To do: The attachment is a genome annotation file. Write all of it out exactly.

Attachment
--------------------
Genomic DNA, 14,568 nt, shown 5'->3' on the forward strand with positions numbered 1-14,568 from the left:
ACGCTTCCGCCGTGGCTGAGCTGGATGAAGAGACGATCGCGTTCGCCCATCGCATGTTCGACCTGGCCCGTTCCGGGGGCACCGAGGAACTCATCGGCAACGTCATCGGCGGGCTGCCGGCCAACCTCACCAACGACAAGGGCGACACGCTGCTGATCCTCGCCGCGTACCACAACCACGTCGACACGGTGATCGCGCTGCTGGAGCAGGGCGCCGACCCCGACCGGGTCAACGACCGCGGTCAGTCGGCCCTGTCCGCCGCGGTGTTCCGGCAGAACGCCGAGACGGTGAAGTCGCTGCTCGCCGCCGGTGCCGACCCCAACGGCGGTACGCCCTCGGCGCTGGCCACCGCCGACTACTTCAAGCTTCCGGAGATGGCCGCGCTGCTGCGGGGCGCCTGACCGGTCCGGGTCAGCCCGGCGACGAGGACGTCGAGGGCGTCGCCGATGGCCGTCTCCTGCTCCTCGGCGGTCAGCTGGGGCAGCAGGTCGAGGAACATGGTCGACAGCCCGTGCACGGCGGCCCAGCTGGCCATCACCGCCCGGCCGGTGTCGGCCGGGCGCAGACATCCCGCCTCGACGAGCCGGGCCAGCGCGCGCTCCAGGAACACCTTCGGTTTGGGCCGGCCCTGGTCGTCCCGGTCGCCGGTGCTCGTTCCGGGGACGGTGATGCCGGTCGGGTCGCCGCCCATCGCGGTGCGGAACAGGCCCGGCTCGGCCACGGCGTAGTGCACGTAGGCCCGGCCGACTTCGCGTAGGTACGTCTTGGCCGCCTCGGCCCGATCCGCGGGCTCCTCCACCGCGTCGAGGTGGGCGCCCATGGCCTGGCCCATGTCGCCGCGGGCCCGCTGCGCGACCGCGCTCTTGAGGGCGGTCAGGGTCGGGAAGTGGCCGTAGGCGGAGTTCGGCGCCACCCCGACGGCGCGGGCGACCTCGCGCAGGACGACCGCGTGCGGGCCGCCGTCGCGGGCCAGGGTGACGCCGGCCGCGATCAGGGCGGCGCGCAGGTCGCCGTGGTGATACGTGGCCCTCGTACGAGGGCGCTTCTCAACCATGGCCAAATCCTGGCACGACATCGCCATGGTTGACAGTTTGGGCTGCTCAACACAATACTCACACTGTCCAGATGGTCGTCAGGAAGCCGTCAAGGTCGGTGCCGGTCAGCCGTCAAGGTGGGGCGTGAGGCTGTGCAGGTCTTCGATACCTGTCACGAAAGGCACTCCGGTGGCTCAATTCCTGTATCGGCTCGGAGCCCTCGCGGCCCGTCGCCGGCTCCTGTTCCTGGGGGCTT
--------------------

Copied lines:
Genomic DNA, 14,568 nt, shown 5'->3' on the forward strand with positions numbered 1-14,568 from the left:
ACGCTTCCGCCGTGGCTGAGCTGGATGAAGAGACGATCGCGTTCGCCCATCGCATGTTCGACCTGGCCCGTTCCGGGGGCACCGAGGAACTCATCGGCAACGTCATCGGCGGGCTGCCGGCCAACCTCACCAACGACAAGGGCGACACGCTGCTGATCCTCGCCGCGTACCACAACCACGTCGACACGGTGATCGCGCTGCTGGAGCAGGGCGCCGACCCCGACCGGGTCAACGACCGCGGTCAGTCGGCCCTGTCCGCCGCGGTGTTCCGGCAGAACGCCGAGACGGTGAAGTCGCTGCTCGCCGCCGGTGCCGACCCCAACGGCGGTACGCCCTCGGCGCTGGCCACCGCCGACTACTTCAAGCTTCCGGAGATGGCCGCGCTGCTGCGGGGCGCCTGACCGGTCCGGGTCAGCCCGGCGACGAGGACGTCGAGGGCGTCGCCGATGGCCGTCTCCTGCTCCTCGGCGGTCAGCTGGGGCAGCAGGTCGAGGAACATGGTCGACAGCCCGTGCACGGCGGCCCAGCTGGCCATCACCGCCCGGCCGGTGTCGGCCGGGCGCAGACATCCCGCCTCGACGAGCCGGGCCAGCGCGCGCTCCAGGAACACCTTCGGTTTGGGCCGGCCCTGGTCGTCCCGGTCGCCGGTGCTCGTTCCGGGGACGGTGATGCCGGTCGGGTCGCCGCCCATCGCGGTGCGGAACAGGCCCGGCTCGGCCACGGCGTAGTGCACGTAGGCCCGGCCGACTTCGCGTAGGTACGTCTTGGCCGCCTCGGCCCGATCCGCGGGCTCCTCCACCGCGTCGAGGTGGGCGCCCATGGCCTGGCCCATGTCGCCGCGGGCCCGCTGCGCGACCGCGCTCTTGAGGGCGGTCAGGGTCGGGAAGTGGCCGTAGGCGGAGTTCGGCGCCACCCCGACGGCGCGGGCGACCTCGCGCAGGACGACCGCGTGCGGGCCGCCGTCGCGGGCCAGGGTGACGCCGGCCGCGATCAGGGCGGCGCGCAGGTCGCCGTGGTGATACGTGGCCCTCGTACGAGGGCGCTTCTCAACCATGGCCAAATCCTGGCACGACATCGCCATGGTTGACAGTTTGGGCTGCTCAACACAATACTCACACTGTCCAGATGGTCGTCAGGAAGCCGTCAAGGTCGGTGCCGGTCAGCCGTCAAGGTGGGGCGTGAGGCTGTGCAGGTCTTCGATACCTGTCACGAAAGGCACTCCGGTGGCTCAATTCCTGTATCGGCTCGGAGCCCTCGCGGCCCGTCGCCGGCTCCTGTTCCTGGGGGCTT